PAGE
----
I’m not a huge fan of mosquitoes. Ditto having thousands of tiny fruit flies hanging around my handlebars, feeding moisture out of the slipstream of air behind my head before being sucked into my nose. Neither do I like horse flies that dive bomb from overhanging trees and bite through cycling shirts.
As we travel away from Europe the list of diseases we are at risk of encountering seems to increase in steady increments in line with the increased density of bug life. We are hoping to get through most of our planned Russian cycling before the the insect world wakes up from its winter slumber, but as we head first east, then south into warmer climes flying and biting things (not to mention flying biting stinging things) will be unavoidable.
Now we’ve nailed down a little more of our route, we’ve started looking into what we’ll need to arm ourselves against in the bug world over the next twelve months.
Please note: We’re not travel health professionals. Go see a travel health doctor before you head away.
I’ve spent some this winter reading through the relevant country information pages of the following travel health resources:
If you’re planning on cycling through a potential malaria risk zone, its worthwhile looking at the WHO malaria map (or the more detailed Travax one) to get a clear picture of actual risk in the areas where you’re likely to be travelling.
We checked our travel health vaccination records against recommendations and ensured that all vaccinations that were recommended were up to date. When we returned to London to pick up our tent we checked in with a travel health nurse.
We’ll be increasing efforts to reduce bites on the rest of this trip if only because there are a few nasty insect spread diseases which we would rather avoid. The insect bite prevention fact sheets from NaTHNaC provides detailed information about measures travellers can take. Here are the specifics we’ve considered:
- Insect repellent – We will get a resupply of DEET based Bushman insect repellent sent out from New Zealand.
- Permethrin-treated camp clothing – We’ll carry a clothing spray which contains Permethrin which we’ll spray on a designated set of camp clothing for evening protection as soon as the mosquitoes get fierce. Each application should last up to 6 weeks however the container failed the first hurdle by leaking in our luggage on the flight back from London. I’ve also swapped out a pair of dark green woollen trousers for light brown hiking pants for camp wear.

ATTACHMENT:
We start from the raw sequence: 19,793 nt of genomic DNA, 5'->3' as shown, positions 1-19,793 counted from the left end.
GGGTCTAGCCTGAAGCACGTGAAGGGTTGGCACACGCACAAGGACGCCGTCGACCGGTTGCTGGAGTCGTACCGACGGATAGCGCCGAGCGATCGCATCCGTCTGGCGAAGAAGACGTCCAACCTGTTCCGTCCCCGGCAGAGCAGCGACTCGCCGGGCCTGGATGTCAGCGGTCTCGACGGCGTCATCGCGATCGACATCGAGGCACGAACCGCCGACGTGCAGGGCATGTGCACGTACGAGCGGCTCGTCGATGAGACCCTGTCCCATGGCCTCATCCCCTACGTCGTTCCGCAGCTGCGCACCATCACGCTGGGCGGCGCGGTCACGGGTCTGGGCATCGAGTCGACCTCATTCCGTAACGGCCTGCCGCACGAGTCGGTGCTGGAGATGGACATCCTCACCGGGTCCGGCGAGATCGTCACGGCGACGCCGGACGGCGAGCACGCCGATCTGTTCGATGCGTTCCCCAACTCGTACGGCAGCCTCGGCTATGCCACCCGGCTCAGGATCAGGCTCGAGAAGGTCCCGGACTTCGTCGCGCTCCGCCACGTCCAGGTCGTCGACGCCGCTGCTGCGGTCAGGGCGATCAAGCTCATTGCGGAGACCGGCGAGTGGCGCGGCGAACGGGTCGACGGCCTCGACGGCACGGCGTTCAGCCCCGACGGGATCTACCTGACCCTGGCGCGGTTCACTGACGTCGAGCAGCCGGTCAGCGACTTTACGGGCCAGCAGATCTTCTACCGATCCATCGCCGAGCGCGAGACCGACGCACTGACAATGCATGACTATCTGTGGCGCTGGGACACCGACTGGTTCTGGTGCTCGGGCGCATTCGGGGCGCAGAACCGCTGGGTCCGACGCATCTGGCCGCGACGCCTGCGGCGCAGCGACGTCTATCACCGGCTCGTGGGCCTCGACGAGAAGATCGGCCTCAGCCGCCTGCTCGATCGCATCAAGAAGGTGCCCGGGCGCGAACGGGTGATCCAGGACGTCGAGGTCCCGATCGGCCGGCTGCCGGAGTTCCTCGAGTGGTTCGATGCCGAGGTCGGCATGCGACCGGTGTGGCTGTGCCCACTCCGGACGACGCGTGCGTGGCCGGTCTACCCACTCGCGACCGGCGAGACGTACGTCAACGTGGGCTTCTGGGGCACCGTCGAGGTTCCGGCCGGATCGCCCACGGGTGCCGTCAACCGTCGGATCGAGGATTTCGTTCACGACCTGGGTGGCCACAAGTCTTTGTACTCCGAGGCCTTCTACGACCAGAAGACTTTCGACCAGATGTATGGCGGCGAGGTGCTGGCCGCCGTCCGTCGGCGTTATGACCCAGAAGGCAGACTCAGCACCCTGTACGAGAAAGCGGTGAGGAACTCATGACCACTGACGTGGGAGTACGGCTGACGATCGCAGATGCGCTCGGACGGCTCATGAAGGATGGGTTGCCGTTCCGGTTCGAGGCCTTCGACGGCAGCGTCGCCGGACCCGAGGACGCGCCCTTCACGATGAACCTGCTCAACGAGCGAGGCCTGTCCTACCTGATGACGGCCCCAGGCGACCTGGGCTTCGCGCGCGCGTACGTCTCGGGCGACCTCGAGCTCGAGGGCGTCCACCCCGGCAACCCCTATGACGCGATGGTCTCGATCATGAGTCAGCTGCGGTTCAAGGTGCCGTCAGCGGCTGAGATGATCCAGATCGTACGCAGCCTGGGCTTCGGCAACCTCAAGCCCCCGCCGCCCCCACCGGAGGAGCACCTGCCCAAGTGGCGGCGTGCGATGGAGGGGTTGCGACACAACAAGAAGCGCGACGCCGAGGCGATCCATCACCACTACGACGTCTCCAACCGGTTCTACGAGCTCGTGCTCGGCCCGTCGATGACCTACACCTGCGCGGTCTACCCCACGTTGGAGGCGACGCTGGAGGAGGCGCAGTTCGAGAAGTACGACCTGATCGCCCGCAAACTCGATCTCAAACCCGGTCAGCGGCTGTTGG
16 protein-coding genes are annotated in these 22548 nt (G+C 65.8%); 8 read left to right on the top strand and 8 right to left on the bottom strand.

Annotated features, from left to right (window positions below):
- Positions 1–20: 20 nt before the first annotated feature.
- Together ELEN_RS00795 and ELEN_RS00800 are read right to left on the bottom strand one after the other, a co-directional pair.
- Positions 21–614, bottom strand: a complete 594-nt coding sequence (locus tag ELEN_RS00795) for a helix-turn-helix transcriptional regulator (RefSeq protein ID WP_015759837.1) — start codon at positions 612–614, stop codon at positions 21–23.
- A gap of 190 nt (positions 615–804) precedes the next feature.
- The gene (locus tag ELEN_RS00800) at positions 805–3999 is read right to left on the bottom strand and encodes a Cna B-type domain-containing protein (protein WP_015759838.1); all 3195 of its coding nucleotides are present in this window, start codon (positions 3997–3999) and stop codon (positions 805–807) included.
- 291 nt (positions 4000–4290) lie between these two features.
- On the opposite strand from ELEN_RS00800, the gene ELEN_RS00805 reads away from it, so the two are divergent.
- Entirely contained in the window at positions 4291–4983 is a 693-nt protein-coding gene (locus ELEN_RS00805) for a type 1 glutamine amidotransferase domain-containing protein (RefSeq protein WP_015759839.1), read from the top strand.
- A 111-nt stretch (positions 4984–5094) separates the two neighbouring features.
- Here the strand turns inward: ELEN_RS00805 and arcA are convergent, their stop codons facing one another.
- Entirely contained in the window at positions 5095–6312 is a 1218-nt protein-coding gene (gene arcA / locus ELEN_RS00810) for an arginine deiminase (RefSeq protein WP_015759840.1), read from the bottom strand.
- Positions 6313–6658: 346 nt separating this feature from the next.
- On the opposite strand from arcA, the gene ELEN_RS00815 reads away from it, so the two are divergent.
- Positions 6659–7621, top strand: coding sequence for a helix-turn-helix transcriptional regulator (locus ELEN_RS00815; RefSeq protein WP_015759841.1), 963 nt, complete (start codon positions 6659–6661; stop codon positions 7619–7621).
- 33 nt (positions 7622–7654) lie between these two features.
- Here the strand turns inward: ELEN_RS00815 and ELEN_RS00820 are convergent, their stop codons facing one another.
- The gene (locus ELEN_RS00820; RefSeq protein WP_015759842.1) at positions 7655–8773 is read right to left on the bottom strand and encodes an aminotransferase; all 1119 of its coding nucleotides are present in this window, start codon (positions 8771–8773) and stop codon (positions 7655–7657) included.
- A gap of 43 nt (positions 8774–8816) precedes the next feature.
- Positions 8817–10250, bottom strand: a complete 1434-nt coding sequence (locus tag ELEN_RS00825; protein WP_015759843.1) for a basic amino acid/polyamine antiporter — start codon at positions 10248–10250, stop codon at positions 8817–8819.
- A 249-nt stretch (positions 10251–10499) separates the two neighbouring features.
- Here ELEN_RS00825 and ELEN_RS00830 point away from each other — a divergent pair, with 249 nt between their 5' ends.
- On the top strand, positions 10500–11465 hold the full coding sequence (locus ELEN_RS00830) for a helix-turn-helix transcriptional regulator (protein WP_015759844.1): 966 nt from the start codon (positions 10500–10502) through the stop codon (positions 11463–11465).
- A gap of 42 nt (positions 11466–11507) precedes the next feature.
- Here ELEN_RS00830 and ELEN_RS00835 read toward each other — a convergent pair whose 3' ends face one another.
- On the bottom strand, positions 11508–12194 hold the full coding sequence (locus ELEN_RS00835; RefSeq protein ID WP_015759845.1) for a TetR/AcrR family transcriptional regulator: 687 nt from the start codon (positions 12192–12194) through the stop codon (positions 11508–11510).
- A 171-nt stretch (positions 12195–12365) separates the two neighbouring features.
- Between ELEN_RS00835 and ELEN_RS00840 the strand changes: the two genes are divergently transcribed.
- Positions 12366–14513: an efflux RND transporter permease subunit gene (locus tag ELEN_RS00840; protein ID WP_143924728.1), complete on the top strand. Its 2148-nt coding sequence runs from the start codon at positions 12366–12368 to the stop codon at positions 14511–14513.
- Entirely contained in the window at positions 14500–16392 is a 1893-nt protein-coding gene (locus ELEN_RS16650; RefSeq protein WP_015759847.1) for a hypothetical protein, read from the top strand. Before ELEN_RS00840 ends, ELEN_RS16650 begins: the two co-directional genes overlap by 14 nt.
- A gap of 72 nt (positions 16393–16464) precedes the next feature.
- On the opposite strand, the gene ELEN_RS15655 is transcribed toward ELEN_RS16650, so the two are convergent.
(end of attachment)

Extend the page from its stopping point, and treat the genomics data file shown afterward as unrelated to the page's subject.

- Mosquito nets and hats – We tried on mosquito net hats during our flying visit to London but decided against purchasing them as we have stuff bags made of similar netting which should be as effective if needed. We’ll look to purchase a mosquito net in China or South East Asia but also anticipate we’ll be able to afford hotel rooms with adequate protection in that part of the world.
With the South East Asia part of our trip still in the far distance, malaria prevention has left us scratching heads a little. We might be in risk areas in Southern China, Laos, Cambodia and Vietnam for up to six months depending on where our travels take us, but we’re still not planning to fix this part of the route until we’ve made it out of Mongolia.
For the areas that we are going through it looks like Doxycycline is the most suitable malaria prophylactic. While this research from HPA reassures that long term travellers could take the appropriate anti-malarial for the length of their trip, travel health clinics in the UK and Turkey are unable to prescribe for that length of time.
We’ve had a prescription written for this in Istanbul but it should be possible to pick up the same tablets from reputable pharmacies in China or South East Asia. We may still take a small supply from Istanbul but we’re concerned they’ll bake in panniers over summer.
Perhaps cost and bulk of tablets required put some cycle tourists off, but we’ve been unable to find many mentions of cycle tourists taking malaria prevention tablets while touring. Amaya and Eric have shared their experiences over at World Biking but the majority of cycle tourists we have asked have said they just relied on bite prevention to keep them out of trouble.
Travel health should be taken seriously, so if you’ve decided to go travelling talk to a travel health professional, research your chosen destinations and take precautions fit for where you’re headed. It may not be the most exciting part of your trip planning but it may just help you stay healthy while you’re on the road.